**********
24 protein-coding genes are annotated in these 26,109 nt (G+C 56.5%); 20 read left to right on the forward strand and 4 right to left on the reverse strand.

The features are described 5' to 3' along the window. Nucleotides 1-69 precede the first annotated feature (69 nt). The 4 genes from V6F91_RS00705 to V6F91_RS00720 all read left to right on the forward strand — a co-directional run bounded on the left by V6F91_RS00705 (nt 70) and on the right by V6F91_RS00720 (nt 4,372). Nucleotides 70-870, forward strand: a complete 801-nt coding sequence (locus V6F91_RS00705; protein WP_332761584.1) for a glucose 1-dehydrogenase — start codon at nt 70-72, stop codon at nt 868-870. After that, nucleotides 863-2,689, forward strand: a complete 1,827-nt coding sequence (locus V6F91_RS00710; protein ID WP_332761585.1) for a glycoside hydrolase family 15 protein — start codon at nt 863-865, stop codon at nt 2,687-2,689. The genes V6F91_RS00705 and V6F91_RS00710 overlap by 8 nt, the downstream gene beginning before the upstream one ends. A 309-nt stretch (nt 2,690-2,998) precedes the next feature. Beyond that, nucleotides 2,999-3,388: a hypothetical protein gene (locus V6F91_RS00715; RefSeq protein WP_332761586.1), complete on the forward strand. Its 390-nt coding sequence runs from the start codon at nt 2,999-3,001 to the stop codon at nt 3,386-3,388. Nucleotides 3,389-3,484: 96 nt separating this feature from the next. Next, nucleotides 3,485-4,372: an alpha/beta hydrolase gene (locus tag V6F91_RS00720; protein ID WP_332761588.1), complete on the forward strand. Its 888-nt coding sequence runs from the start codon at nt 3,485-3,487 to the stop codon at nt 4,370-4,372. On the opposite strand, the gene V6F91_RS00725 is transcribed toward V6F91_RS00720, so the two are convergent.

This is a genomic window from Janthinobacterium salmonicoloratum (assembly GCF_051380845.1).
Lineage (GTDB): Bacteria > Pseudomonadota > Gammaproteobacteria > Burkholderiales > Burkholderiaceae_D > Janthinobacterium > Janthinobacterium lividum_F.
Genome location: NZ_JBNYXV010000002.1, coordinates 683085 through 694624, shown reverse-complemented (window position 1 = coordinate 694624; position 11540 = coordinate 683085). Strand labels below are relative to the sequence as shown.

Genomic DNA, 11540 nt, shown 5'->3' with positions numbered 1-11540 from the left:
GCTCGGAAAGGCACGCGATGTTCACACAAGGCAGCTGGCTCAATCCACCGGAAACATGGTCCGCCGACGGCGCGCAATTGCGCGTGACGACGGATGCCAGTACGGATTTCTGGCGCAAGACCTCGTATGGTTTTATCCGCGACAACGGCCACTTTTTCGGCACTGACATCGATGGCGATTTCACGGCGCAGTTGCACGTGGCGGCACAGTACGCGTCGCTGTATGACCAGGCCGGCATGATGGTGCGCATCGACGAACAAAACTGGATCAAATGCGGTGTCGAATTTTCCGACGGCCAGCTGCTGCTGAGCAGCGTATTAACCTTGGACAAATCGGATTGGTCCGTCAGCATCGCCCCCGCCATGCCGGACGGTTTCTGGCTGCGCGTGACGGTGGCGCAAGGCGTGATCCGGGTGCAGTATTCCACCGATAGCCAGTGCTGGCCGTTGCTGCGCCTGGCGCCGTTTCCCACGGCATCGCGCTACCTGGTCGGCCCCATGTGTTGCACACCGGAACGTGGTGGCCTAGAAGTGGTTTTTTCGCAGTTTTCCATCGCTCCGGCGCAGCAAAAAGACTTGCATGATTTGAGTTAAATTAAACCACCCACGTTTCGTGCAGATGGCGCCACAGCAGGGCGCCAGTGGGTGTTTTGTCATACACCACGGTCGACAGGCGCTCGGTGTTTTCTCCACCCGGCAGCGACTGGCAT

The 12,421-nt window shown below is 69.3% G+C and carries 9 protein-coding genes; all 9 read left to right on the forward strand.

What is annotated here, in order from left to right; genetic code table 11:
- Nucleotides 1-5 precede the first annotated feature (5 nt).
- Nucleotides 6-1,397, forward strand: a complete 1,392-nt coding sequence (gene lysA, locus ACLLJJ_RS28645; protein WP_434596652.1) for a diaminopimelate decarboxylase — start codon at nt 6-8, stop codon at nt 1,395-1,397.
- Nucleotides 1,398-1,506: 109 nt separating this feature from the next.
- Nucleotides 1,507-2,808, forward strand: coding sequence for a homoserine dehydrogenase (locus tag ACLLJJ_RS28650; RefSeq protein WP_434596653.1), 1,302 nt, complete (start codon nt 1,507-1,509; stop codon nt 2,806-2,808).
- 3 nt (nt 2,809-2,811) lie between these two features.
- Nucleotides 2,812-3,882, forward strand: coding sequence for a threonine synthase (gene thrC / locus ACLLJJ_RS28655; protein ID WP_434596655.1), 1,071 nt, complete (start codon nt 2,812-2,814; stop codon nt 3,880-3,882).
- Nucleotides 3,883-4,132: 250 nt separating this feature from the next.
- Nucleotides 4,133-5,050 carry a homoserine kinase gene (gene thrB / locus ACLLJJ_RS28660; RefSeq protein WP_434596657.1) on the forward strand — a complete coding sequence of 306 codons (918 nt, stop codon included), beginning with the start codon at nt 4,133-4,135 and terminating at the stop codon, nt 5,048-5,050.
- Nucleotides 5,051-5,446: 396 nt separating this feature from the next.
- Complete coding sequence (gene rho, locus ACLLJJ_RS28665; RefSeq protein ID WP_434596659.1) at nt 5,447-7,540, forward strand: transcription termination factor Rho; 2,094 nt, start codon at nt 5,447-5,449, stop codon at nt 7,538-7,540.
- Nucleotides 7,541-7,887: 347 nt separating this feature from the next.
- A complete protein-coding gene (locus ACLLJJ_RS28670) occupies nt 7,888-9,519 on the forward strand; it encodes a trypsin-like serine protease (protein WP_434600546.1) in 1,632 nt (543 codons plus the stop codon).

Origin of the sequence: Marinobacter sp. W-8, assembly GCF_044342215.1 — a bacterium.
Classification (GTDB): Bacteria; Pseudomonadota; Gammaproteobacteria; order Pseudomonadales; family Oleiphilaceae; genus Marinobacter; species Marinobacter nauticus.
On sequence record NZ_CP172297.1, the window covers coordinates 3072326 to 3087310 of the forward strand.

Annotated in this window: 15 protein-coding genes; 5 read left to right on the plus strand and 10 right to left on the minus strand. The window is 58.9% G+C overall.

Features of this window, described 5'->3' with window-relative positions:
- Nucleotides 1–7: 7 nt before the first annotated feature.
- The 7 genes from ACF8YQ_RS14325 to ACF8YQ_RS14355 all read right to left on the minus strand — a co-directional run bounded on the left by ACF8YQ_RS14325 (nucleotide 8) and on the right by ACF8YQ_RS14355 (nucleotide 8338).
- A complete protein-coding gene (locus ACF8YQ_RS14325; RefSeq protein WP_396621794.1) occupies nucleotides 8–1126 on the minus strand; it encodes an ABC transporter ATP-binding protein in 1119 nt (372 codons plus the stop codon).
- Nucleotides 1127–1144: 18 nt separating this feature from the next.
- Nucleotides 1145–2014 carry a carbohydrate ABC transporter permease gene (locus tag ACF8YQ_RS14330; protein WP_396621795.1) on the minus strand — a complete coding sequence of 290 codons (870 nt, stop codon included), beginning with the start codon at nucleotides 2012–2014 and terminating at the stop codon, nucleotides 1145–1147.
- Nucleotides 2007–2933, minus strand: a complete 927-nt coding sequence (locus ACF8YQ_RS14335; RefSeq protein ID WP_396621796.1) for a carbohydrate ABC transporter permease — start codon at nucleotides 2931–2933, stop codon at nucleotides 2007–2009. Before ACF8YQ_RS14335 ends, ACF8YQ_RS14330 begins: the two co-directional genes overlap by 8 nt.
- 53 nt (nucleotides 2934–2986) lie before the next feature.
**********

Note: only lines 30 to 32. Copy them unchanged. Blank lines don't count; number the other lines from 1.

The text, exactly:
- Nucleotides 1127–1144: 18 nt separating this feature from the next.
- Nucleotides 1145–2014 carry a carbohydrate ABC transporter permease gene (locus tag ACF8YQ_RS14330; protein WP_396621795.1) on the minus strand — a complete coding sequence of 290 codons (870 nt, stop codon included), beginning with the start codon at nucleotides 2012–2014 and terminating at the stop codon, nucleotides 1145–1147.
- Nucleotides 2007–2933, minus strand: a complete 927-nt coding sequence (locus ACF8YQ_RS14335; RefSeq protein ID WP_396621796.1) for a carbohydrate ABC transporter permease — start codon at nucleotides 2931–2933, stop codon at nucleotides 2007–2009. Before ACF8YQ_RS14335 ends, ACF8YQ_RS14330 begins: the two co-directional genes overlap by 8 nt.